Here is a characteristic Thaipusam picture. The devotee has pierced his cheeks and tongue with a miniature Vel and is carrying a Kavadi on his shoulders

Kavadi bearer

Other devotees attach fruits or small milk pots with metal hooks to their body. Most of them are Indian, but also some Chinese take part in the ceremony.

Many devotees carry pots with milk on their head. They carry this up the more than 500 steps to the Hilltop Temple.

Carrying Milk pots

Carrying a pot with milk

Carrying a pot with milk

Carrying a pot with milk

Quite a few devotees have their head shaved by barbers at the foot of the hill, as a sign of submission to Lord Murugan and in the hope that it will bring them good luck.

Shaved head

shaved head

We were prepared for massive traffic jams in Penang, so on Thaipusam day we left our car at the hotel car park and took the bus. It was well organised, buses went on and off to Gottlieb road, dropping thousands of visitors. From there we had to walk, past numerous stalls, it was quite a carnivalesque atmosphere, more than I remembered from the Batu Caves in KL (but that was many years ago). Kavadi bearers, often carrying really elaborate (and heavy) contraptions on their shoulders, devotees carrying pots with milk for offering in the temple later.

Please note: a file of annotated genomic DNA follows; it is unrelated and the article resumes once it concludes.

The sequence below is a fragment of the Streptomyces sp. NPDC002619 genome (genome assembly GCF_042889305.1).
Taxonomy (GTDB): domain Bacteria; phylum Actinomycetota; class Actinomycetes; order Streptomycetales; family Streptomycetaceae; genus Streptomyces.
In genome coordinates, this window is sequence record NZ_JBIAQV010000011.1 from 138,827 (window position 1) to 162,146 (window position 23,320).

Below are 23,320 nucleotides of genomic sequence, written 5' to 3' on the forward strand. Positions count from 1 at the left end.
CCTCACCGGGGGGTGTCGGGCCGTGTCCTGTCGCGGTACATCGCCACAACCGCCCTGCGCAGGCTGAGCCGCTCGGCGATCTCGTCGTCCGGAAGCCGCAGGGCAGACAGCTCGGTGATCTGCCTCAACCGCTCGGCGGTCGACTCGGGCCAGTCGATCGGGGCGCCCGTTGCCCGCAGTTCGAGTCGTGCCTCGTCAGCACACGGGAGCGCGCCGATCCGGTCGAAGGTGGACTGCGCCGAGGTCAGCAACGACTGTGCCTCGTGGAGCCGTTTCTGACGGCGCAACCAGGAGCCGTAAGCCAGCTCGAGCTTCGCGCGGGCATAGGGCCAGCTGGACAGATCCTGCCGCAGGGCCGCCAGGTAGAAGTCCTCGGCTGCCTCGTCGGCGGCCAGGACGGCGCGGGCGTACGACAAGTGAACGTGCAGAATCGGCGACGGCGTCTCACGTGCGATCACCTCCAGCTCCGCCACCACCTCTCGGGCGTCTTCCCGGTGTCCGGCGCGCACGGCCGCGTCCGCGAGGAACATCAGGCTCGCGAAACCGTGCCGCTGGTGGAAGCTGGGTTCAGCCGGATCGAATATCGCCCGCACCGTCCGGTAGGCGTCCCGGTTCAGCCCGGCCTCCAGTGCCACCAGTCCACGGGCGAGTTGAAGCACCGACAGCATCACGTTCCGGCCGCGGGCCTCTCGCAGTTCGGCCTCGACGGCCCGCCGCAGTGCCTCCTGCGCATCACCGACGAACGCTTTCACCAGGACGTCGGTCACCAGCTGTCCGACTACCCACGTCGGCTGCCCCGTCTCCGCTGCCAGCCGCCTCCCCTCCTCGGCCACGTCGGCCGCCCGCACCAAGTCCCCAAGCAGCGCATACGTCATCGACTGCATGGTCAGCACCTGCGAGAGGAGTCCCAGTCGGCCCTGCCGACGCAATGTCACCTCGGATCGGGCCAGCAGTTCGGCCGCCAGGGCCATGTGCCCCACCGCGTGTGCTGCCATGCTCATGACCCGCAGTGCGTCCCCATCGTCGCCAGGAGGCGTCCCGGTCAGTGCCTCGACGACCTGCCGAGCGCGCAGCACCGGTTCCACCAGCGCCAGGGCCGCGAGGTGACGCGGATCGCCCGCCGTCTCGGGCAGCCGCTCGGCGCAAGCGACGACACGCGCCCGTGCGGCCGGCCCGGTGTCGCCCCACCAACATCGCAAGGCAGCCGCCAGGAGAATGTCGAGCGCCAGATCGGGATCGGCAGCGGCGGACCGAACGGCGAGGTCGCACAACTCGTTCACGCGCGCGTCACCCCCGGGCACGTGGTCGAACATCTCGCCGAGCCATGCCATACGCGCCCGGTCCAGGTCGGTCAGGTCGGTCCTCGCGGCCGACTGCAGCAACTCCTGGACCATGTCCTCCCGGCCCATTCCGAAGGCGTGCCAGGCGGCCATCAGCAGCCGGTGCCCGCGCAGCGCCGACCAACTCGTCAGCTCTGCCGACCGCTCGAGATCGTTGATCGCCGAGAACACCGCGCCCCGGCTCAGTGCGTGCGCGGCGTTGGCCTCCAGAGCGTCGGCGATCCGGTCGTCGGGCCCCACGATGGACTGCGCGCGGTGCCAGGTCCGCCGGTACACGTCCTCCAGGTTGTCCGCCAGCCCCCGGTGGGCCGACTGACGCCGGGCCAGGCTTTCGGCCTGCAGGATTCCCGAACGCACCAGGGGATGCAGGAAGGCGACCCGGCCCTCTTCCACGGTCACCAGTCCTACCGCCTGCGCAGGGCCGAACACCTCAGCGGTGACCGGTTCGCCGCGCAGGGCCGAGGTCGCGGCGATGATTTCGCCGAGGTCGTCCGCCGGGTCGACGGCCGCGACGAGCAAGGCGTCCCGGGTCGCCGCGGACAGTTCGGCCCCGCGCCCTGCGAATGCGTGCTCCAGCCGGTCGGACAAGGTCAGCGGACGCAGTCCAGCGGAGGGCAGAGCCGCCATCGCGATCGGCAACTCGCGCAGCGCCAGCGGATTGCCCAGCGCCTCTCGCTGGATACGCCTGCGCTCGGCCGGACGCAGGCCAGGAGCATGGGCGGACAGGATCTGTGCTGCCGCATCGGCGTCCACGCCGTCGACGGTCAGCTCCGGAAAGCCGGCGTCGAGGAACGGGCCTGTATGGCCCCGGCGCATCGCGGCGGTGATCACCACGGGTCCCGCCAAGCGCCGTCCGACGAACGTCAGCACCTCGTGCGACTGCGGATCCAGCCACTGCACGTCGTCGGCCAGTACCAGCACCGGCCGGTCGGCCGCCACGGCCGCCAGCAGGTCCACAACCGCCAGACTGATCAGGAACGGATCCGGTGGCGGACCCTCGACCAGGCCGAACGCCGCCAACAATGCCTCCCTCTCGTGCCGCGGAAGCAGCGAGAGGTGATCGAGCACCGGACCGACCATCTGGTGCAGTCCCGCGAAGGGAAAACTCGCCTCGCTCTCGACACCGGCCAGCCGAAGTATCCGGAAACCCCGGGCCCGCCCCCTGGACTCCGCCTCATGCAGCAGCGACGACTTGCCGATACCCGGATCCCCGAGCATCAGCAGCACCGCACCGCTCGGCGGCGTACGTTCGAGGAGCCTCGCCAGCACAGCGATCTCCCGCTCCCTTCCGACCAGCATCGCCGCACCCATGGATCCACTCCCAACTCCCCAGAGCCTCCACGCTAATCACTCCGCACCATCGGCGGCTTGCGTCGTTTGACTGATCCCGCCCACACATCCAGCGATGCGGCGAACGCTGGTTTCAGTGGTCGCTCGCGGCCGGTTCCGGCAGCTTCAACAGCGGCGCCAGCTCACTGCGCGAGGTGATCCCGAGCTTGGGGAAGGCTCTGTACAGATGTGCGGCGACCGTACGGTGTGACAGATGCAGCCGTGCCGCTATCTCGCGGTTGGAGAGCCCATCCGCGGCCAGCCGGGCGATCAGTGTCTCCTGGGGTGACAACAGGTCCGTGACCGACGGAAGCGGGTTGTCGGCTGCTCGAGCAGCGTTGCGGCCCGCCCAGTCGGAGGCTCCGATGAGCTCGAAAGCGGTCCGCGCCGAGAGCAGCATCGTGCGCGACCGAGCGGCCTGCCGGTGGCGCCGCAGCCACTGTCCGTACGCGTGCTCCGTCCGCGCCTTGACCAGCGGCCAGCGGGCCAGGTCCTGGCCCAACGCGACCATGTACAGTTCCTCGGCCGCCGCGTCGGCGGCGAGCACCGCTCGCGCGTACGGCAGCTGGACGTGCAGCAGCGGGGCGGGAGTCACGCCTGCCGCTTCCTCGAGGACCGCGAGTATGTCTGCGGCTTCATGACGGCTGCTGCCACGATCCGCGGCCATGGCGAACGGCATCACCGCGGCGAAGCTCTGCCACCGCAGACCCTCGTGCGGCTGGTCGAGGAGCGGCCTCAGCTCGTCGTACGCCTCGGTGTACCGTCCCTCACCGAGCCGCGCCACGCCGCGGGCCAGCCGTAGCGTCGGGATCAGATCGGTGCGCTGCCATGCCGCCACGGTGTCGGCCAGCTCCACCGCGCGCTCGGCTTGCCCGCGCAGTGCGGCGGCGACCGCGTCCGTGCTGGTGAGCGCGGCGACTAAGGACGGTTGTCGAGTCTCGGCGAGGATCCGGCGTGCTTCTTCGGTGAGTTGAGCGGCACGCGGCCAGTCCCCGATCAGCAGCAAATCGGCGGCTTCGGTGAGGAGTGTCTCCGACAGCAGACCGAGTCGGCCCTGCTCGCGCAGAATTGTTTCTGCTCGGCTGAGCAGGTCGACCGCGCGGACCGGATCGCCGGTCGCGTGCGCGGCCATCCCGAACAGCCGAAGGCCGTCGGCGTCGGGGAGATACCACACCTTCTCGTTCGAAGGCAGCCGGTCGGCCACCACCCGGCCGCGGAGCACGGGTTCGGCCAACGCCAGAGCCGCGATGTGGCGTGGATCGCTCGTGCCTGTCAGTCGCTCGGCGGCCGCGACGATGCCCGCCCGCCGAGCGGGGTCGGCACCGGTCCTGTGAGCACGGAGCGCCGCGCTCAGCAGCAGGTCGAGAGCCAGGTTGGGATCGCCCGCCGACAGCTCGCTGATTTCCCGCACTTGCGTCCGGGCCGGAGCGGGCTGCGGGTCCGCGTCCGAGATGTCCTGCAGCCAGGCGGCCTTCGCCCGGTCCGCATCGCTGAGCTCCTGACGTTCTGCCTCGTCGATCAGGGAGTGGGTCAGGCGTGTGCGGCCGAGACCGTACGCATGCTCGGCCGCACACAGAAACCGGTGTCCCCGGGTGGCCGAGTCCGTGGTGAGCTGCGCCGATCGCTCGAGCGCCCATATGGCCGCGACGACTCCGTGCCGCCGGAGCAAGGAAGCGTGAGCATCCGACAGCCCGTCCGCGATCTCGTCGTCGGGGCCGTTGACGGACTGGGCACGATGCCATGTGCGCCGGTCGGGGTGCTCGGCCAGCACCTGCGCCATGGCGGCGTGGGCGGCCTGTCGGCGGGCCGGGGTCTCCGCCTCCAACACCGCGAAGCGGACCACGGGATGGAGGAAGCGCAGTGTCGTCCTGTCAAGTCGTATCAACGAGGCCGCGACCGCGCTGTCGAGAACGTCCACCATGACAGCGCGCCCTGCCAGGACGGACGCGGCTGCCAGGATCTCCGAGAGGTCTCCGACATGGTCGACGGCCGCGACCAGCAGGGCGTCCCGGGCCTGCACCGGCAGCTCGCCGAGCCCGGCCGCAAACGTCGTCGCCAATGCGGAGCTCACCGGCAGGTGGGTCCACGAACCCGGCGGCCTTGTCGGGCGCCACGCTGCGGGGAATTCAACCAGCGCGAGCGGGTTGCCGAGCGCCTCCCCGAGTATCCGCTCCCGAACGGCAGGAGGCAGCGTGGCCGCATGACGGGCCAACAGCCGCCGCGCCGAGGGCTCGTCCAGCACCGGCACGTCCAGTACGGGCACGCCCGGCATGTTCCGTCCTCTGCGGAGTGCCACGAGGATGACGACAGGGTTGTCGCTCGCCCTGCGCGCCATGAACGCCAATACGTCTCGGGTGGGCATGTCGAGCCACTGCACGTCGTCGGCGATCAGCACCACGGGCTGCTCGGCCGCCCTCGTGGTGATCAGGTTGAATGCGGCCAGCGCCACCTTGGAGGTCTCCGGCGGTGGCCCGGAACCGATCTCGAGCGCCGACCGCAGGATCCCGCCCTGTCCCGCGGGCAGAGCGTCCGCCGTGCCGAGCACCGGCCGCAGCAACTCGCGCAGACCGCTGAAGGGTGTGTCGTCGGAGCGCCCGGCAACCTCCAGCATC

Along the road there were also many places where you could have free (vegetarian) food. Near the start of the stairs there was a place where barbers where shaving heads. Kavadi bearers can not climb up until the temple, compared with the Batu Caves where there is a special “lane” for them. Climbing up the more than 500 steps was a slow process, step by step, it took us more than two(!) hours to reach the temple. But not boring there was a lot to see. And the festival is a photographer’s heaven…:-) Here is a gallery of pictures